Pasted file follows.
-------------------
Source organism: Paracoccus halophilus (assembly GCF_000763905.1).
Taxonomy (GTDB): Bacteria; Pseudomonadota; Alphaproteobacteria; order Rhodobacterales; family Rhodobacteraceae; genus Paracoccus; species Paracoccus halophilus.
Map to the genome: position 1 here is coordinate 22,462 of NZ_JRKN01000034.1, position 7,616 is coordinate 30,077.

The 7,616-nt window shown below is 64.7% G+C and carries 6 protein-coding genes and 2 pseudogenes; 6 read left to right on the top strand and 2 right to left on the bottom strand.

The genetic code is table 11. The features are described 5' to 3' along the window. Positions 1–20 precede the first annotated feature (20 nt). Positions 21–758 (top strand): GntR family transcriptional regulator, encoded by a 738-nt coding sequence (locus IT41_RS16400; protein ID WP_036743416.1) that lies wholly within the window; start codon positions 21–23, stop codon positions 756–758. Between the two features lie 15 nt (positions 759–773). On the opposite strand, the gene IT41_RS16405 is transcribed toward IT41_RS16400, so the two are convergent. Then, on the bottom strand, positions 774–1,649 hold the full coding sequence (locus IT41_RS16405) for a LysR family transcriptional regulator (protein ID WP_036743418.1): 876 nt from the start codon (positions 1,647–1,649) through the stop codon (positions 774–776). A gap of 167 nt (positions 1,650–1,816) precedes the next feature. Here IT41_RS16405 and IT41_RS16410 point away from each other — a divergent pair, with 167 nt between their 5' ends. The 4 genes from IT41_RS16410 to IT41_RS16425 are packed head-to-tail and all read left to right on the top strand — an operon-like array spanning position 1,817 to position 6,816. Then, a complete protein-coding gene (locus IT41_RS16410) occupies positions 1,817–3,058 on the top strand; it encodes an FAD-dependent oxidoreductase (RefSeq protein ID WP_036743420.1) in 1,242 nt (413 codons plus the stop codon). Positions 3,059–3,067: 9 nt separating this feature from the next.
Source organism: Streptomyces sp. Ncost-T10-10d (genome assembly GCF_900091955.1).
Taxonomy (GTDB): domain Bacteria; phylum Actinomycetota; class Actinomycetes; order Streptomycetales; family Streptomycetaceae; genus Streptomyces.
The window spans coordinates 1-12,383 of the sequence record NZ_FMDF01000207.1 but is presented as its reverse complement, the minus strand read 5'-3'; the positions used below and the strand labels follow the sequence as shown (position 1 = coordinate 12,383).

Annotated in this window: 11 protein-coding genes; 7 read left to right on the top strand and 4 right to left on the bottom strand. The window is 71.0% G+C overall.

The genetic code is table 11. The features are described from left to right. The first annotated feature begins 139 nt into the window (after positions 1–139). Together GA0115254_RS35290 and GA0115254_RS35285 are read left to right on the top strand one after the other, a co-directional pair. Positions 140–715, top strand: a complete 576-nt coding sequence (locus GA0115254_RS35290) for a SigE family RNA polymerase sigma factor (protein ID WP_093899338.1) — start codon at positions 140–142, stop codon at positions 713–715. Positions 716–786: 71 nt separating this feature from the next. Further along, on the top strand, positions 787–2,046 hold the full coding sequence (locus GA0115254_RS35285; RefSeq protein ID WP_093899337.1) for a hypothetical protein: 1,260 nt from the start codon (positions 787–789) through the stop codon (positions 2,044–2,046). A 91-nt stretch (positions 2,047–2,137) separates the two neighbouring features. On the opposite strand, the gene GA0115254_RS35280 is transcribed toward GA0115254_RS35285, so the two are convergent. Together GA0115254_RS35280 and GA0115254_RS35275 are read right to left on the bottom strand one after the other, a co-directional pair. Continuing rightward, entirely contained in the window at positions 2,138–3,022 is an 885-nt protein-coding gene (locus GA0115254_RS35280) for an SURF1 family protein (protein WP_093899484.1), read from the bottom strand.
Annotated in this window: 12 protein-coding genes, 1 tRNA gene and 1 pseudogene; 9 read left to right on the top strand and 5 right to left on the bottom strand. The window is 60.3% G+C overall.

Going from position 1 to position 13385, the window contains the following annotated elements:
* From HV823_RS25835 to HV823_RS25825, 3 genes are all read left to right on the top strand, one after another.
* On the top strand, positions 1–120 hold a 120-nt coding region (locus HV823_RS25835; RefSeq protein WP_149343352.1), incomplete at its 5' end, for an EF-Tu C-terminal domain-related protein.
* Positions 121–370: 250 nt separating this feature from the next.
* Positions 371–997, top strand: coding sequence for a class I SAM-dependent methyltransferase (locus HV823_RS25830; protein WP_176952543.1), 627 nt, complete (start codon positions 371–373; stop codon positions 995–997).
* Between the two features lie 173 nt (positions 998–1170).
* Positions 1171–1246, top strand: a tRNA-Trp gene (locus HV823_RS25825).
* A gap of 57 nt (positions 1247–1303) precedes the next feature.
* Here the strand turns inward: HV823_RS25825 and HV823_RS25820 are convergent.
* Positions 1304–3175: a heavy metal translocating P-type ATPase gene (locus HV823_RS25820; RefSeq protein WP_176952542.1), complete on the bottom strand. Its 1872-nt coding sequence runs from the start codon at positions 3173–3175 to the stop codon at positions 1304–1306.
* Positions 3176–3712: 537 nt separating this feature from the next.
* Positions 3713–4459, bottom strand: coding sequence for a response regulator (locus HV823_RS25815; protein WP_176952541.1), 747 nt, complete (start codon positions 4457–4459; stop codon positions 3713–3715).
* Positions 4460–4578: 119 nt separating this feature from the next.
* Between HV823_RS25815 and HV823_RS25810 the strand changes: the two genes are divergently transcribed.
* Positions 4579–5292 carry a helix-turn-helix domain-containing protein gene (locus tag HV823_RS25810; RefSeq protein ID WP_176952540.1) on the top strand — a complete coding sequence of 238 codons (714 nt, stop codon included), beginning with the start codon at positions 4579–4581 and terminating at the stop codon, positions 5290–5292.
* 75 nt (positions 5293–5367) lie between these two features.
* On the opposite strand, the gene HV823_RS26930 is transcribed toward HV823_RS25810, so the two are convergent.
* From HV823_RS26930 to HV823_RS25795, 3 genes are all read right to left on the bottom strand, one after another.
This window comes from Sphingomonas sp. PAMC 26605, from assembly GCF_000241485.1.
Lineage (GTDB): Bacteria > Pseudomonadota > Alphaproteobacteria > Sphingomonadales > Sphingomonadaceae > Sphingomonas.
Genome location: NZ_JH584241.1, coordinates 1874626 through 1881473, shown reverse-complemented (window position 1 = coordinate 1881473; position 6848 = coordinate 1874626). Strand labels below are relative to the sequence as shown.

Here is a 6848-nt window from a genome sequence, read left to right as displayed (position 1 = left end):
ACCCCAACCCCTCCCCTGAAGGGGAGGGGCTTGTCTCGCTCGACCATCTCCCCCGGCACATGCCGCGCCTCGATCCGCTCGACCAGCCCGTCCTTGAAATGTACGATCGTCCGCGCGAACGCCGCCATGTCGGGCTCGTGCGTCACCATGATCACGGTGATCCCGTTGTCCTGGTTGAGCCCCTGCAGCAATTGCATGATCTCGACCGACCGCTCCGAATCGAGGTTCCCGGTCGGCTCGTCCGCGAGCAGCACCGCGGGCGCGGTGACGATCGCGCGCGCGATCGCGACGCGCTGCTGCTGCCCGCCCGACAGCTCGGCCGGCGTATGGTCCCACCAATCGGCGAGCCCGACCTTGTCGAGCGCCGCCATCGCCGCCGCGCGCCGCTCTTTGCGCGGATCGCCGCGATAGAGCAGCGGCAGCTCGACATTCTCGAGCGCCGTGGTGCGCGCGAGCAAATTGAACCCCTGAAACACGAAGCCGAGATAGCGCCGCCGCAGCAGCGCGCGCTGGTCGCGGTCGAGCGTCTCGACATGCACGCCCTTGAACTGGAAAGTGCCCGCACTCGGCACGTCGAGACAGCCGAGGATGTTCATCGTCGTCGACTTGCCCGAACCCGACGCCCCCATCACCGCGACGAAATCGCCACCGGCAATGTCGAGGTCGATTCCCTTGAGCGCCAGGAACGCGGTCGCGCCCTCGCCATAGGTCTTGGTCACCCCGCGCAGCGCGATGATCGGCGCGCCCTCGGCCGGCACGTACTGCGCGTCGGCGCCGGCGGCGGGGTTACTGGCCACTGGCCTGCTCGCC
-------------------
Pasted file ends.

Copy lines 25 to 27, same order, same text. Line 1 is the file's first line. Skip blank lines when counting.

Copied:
* Between HV823_RS25815 and HV823_RS25810 the strand changes: the two genes are divergently transcribed.
* Positions 4579–5292 carry a helix-turn-helix domain-containing protein gene (locus tag HV823_RS25810; RefSeq protein ID WP_176952540.1) on the top strand — a complete coding sequence of 238 codons (714 nt, stop codon included), beginning with the start codon at positions 4579–4581 and terminating at the stop codon, positions 5290–5292.
* 75 nt (positions 5293–5367) lie between these two features.